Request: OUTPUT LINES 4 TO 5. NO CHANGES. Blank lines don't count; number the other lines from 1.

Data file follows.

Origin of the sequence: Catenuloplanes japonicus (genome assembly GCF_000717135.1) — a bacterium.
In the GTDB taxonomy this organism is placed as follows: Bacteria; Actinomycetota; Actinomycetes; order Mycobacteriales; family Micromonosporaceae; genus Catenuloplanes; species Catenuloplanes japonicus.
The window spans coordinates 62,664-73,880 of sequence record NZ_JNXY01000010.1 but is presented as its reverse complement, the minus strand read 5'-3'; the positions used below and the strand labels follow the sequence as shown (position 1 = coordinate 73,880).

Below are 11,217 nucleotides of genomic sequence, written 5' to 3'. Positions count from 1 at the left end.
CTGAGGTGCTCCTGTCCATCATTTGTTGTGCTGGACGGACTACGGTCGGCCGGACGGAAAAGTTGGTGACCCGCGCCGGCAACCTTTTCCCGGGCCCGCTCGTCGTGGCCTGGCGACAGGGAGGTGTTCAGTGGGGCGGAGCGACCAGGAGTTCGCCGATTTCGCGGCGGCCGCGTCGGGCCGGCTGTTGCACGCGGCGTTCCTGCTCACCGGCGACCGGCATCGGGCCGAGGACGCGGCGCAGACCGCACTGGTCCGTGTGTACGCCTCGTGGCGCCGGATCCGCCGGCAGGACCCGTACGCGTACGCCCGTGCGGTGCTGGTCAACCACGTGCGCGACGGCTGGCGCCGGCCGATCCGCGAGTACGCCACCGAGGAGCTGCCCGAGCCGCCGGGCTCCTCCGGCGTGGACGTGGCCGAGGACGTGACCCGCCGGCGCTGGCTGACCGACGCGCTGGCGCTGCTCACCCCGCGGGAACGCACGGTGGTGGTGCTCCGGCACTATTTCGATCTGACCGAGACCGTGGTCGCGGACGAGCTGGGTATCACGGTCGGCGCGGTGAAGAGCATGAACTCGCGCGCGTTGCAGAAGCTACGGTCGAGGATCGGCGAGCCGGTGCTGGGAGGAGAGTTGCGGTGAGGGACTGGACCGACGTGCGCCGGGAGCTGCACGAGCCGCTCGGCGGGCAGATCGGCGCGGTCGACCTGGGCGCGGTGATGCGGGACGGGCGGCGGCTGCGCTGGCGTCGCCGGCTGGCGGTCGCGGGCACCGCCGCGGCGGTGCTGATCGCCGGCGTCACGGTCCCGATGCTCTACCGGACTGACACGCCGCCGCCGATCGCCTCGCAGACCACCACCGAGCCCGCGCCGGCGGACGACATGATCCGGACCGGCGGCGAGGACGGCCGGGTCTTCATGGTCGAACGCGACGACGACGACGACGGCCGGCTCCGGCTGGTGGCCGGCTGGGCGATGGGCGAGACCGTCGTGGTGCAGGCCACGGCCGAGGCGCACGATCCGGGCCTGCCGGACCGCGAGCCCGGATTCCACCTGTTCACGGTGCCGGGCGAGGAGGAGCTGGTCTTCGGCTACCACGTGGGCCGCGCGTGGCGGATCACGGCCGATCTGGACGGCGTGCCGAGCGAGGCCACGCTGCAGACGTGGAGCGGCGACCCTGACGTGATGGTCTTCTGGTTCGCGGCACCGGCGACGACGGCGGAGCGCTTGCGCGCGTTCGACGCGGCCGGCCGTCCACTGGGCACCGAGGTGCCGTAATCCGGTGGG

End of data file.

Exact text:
Below are 11,217 nucleotides of genomic sequence, written 5' to 3'. Positions count from 1 at the left end.
CTGAGGTGCTCCTGTCCATCATTTGTTGTGCTGGACGGACTACGGTCGGCCGGACGGAAAAGTTGGTGACCCGCGCCGGCAACCTTTTCCCGGGCCCGCTCGTCGTGGCCTGGCGACAGGGAGGTGTTCAGTGGGGCGGAGCGACCAGGAGTTCGCCGATTTCGCGGCGGCCGCGTCGGGCCGGCTGTTGCACGCGGCGTTCCTGCTCACCGGCGACCGGCATCGGGCCGAGGACGCGGCGCAGACCGCACTGGTCCGTGTGTACGCCTCGTGGCGCCGGATCCGCCGGCAGGACCCGTACGCGTACGCCCGTGCGGTGCTGGTCAACCACGTGCGCGACGGCTGGCGCCGGCCGATCCGCGAGTACGCCACCGAGGAGCTGCCCGAGCCGCCGGGCTCCTCCGGCGTGGACGTGGCCGAGGACGTGACCCGCCGGCGCTGGCTGACCGACGCGCTGGCGCTGCTCACCCCGCGGGAACGCACGGTGGTGGTGCTCCGGCACTATTTCGATCTGACCGAGACCGTGGTCGCGGACGAGCTGGGTATCACGGTCGGCGCGGTGAAGAGCATGAACTCGCGCGCGTTGCAGAAGCTACGGTCGAGGATCGGCGAGCCGGTGCTGGGAGGAGAGTTGCGGTGAGGGACTGGACCGACGTGCGCCGGGAGCTGCACGAGCCGCTCGGCGGGCAGATCGGCGCGGTCGACCTGGGCGCGGTGATGCGGGACGGGCGGCGGCTGCGCTGGCGTCGCCGGCTGGCGGTCGCGGGCACCGCCGCGGCGGTGCTGATCGCCGGCGTCACGGTCCCGATGCTCTACCGGACTGACACGCCGCCGCCGATCGCCTCGCAGACCACCACCGAGCCCGCGCCGGCGGACGACATGATCCGGACCGGCGGCGAGGACGGCCGGGTCTTCATGGTCGAACGCGACGACGACGACGACGGCCGGCTCCGGCTGGTGGCCGGCTGGGCGATGGGCGAGACCGTCGTGGTGCAGGCCACGGCCGAGGCGCACGATCCGGGCCTGCCGGACCGCGAGCCCGGATTCCACCTGTTCACGGTGCCGGGCGAGGAGGAGCTGGTCTTCGGCTACCACGTGGGCCGCGCGTGGCGGATCACGGCCGATCTGGACGGCGTGCCGAGCGAGGCCACGCTGCAGACGTGGAGCGGCGACCCTGACGTGATGGTCTTCTGGTTCGCGGCACCGGCGACGACGGCGGAGCGCTTGCGCGCGTTCGACGCGGCCGGCCGTCCACTGGGCACCGAGGTGCCGTAATCCGGTGGG